Cherry blossom season isn't complete without experiencing this ancient Japanese rice wine
In Japan, there’s a long tradition of cherry blossom viewing, or Hanami, which includes picnics with snacks and sake in the park under the trees with family and friends. I fondly remember spending all day at the cherry blossom festival when my family lived in Okinawa. It felt like everyone on the island had converged to the same point at the same time, much like the people that crowd the Tidal Basin during peak bloom.
Sake's popularity has finally found footing in the US. Sake today is where wine was in the 1980s—transitioning from a bourgeois beverage for special occasions to the mainstream. has grown over the years. Luckily, several DC restaurants have large sake selections, diverse picks and knowledgeable servers to help you create your own Hanami experience.
Here are several places around town to broaden and educate your sake palate.
If you’re new to the popular Japanese beverage, sake masters encourage customers to treat it like wine. Go to the grocery store and get some goat cheese or cheddar cheese and try it with sake. And more importantly, sake doesn’t have to be paired with only Japanese food. Even pizza and other Italian food. You’ll be surprised, it’s a different kind of experience.
Toki Underground has a smaller but more curated sake list, with everything from rare sake to draft sake to hot sake included. 1234 H St NE
D.C.'s esteemed sushi restaurant also has more than 25 types of sake, including sparkling sake. 1503 17th St NW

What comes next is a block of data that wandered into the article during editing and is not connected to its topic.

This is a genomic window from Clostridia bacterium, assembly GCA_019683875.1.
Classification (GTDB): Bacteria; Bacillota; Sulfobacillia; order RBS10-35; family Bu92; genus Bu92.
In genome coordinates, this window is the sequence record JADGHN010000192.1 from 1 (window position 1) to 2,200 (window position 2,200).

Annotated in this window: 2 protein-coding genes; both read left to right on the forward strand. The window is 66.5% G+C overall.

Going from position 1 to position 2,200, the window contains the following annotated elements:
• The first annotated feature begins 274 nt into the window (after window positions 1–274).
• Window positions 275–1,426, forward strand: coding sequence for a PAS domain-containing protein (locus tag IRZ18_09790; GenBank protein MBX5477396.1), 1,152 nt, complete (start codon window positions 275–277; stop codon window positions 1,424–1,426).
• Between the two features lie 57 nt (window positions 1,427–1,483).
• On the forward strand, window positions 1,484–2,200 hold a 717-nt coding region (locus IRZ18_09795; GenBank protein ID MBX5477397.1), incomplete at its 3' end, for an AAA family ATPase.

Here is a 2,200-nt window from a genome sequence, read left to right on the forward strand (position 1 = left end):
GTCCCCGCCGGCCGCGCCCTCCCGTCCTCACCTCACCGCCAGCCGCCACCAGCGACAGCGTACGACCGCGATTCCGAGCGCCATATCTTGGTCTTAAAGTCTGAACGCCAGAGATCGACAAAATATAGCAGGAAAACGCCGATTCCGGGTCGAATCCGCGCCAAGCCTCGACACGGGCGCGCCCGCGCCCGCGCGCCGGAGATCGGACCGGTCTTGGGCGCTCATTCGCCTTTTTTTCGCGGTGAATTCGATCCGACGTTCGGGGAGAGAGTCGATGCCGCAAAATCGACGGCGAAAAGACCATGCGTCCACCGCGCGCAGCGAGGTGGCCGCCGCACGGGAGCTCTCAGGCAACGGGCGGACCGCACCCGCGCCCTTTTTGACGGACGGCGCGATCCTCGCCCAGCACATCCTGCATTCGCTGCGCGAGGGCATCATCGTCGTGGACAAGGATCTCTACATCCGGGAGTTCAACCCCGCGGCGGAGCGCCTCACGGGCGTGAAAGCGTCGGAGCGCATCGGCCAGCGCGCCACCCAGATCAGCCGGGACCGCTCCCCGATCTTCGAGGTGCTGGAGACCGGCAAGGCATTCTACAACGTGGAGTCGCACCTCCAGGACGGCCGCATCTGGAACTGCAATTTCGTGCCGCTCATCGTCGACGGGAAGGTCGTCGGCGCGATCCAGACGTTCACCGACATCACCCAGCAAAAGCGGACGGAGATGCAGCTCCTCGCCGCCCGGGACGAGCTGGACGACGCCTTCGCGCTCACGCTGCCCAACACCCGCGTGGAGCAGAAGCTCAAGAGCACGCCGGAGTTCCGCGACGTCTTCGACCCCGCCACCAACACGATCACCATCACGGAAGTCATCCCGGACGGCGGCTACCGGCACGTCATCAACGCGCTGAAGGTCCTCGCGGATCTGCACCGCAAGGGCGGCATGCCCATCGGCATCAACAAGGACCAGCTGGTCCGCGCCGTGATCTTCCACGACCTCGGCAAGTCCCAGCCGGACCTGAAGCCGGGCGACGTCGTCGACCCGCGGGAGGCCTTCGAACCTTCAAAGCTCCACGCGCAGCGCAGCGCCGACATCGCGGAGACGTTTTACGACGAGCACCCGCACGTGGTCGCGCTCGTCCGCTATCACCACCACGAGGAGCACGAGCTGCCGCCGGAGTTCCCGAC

Izakaya Seki has roughly 40 sakes to choose from. There's a special focus on sakes from the Niigata Prefecture, where the owners hail from. 1117 V St NW
Daikaya offers more than 30 sakes. They also break out the beverage by categories like "light and smooth" and "aromatic and fragrant" to further educate drinkers. 705 6th St NW
Kaz Sushi Bistro
Kaz Sushi Bistro categorizes their sake by flavor profile, making it easier to find something to suit your palette. Plus, they offer flights with seven different types of sake so you can try multiple types to find a fave and learn more about the beverage in the process. 1915 I St NW
DC Sake Co
DC Sake Cō, an online retailer, offers about 50 sake varieties that can be delivered to any address within the District. Give it a try: There’s a bottle for sale on the DC Sake Cō site specifically for cookouts—Shiokawa “Cowboy Yamahai” Junmai Kimoto Genshu.
Curious? There's more!
Look up, down, and all around. Adventures can be found everywhere -- if you're curious enough to look. k for it